Moving forward

Most of the time, I write about what’s going on with me and depression.  I’m going to try and talk about something I really do not know much about – suicide.  Last year, two people in my life lost their sons.  One was a young adult, the other a tween.  Both of these guys had their entire lives ahead of them, but for their own reasons, felt that ending their life was the answer.  Neither of their moms, both equally incredible women, are in my inner circle.  One is a respected colleague and researcher and the other an equally dynamic and successful attorney and friend from college.  Somehow, that I wasn’t super close to them didn’t matter – the gut punch that accompanies news like this isn’t figurative, it was literal.  Immediately my thoughts were about the families – how do they move forward, what do they need, what can I do?  What has surprised me are the ongoing thoughts about the families that still happen more frequently than I would have thought they would.  My lingering questions of why? and how could this be the only answer for these two young men to chose? still stop me more frequently than I thought they would – and I’m on the outside, not living the day-to-day.  How their families and friends and  loved ones don’t stay rolled in a ball is beyond me. I’m amazed by what can only be defined as extreme strength that I see coming from these truly wonder(ful) women.

Just like depression, coping, survival and recovery manifest differently, it’s personal and non-linear in nature.  What works for one person may be the opposite of how another deals and moves forward.  There is no playbook, only suggestions of what might be helpful, I’m guessing.  Thinking ahead and about how this tragedy can be used to benefit others cannot be an easy decision and one, I would assume, that comes through careful, thoughtful consideration and only if/when they feel they are able to do so.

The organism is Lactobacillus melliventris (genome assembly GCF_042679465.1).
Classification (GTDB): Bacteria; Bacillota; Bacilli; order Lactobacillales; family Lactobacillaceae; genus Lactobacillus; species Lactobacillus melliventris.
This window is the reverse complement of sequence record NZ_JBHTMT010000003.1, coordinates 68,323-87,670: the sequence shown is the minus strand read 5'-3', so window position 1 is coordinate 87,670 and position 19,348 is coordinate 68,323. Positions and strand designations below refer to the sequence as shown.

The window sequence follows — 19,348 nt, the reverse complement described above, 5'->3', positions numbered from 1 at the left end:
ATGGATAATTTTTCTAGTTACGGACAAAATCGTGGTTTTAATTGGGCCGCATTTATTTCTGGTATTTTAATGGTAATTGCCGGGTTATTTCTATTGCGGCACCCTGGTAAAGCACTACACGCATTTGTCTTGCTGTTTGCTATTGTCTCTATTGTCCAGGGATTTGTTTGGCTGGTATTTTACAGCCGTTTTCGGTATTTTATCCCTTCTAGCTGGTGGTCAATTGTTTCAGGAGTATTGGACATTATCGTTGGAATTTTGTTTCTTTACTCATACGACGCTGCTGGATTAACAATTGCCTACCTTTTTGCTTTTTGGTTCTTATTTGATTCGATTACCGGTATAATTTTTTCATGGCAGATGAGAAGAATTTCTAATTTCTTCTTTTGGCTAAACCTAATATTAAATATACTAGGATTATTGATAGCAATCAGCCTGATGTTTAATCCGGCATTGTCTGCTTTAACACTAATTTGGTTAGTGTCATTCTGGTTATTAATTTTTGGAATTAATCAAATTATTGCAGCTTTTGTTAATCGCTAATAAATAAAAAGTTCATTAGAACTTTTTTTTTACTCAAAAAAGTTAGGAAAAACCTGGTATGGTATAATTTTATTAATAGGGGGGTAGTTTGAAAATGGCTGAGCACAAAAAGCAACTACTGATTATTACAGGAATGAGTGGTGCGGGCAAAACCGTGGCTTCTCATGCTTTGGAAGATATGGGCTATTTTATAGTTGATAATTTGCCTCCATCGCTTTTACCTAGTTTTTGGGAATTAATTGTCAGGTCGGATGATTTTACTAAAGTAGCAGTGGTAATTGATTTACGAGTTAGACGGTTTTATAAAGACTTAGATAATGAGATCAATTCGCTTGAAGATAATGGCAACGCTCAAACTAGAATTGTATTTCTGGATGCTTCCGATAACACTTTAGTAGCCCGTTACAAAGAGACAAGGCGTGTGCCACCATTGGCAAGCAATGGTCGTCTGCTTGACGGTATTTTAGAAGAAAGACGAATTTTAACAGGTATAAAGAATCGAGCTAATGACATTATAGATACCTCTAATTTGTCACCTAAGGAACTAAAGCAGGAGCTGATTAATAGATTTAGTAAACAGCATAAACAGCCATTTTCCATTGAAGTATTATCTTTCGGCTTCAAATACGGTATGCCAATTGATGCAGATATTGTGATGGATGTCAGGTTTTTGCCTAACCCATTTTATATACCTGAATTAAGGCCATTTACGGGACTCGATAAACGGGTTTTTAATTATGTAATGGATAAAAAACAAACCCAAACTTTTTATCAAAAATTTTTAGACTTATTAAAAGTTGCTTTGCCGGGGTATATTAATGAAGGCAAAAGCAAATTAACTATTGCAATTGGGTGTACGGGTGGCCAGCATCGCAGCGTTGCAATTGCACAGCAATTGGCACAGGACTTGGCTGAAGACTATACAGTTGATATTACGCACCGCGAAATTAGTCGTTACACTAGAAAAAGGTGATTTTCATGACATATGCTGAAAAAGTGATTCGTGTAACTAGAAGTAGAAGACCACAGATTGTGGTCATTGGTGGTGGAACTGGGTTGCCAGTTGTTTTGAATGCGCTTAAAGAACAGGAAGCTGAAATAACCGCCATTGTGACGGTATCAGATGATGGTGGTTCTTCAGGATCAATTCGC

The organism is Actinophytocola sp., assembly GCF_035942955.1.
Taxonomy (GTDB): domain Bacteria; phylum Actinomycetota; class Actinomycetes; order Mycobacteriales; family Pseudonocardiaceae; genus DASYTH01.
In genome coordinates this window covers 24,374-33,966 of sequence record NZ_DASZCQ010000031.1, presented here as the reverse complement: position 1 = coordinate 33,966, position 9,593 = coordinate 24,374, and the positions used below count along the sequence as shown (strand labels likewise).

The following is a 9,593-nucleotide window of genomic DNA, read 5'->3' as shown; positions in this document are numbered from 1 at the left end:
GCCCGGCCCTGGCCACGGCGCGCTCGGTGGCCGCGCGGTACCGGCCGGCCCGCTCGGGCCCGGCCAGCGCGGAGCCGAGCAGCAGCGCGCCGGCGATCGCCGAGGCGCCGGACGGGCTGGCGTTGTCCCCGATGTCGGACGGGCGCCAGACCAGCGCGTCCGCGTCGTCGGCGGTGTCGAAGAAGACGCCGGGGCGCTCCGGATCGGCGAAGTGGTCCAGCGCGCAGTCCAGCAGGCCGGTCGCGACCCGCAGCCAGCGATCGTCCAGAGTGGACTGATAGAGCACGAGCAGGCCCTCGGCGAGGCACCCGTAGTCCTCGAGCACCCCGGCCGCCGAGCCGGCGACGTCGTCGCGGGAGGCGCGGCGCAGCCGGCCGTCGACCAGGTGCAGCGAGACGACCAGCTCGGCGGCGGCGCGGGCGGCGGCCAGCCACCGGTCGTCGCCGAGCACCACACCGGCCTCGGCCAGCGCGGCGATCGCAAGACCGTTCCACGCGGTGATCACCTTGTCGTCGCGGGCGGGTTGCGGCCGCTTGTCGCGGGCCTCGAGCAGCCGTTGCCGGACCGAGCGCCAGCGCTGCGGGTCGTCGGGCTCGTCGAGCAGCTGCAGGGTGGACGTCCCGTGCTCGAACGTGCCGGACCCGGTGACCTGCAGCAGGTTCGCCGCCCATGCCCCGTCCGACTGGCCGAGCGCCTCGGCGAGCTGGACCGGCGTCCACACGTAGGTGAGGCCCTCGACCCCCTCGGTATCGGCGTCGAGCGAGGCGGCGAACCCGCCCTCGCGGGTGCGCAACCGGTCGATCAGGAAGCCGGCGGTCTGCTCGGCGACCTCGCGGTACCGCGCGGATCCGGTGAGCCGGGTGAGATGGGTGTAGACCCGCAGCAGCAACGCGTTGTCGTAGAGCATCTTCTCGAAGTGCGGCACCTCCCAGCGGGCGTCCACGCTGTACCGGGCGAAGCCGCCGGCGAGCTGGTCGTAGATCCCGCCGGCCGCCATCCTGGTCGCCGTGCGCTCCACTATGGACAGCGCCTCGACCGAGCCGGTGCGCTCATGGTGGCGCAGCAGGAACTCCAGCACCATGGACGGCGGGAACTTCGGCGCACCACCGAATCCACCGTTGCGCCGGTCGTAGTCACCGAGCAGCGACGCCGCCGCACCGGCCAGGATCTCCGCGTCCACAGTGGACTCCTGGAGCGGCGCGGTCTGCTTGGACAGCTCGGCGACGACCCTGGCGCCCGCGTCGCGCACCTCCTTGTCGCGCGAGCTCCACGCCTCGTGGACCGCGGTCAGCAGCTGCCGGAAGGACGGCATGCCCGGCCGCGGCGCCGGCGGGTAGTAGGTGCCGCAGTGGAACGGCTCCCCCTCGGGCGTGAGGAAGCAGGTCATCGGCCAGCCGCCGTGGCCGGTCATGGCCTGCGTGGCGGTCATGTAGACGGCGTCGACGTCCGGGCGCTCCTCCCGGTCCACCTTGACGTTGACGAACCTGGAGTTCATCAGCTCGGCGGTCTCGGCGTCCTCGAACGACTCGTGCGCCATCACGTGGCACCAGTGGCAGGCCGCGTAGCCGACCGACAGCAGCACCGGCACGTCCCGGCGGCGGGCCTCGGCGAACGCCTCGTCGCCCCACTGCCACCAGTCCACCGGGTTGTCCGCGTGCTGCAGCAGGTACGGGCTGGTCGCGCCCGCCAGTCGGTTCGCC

One of the families has decided this is the path they feel they want to embark upon.  They have created a foundation in their son’s/brother’s name to further support adolescent mental and behavioral health. It is a family and community affair.  Their first event is a 5k run/walk being held Saturday, October 7th in Southern California at Oso Park in Mission Viejo. Personally, I’m both impressed and excited that they’ve chosen an activity like this as their event, as exercise makes a big difference in my approach to managing my depression.   All proceeds raised during the 5k and pasta dinner fundraiser will benefit the Mission Hospital Foundation and will help to fund research and treatments related to adolescent mental health.  If you’re local to Southern California, please consider registering and attending.  Or if you’re not local or would just prefer to support financially there are direct links for donations in the two links I’ve shared above.

My heart is with these two families.  They are both exquisite examples of persistence and of character as they continue to move forward on their journeys.




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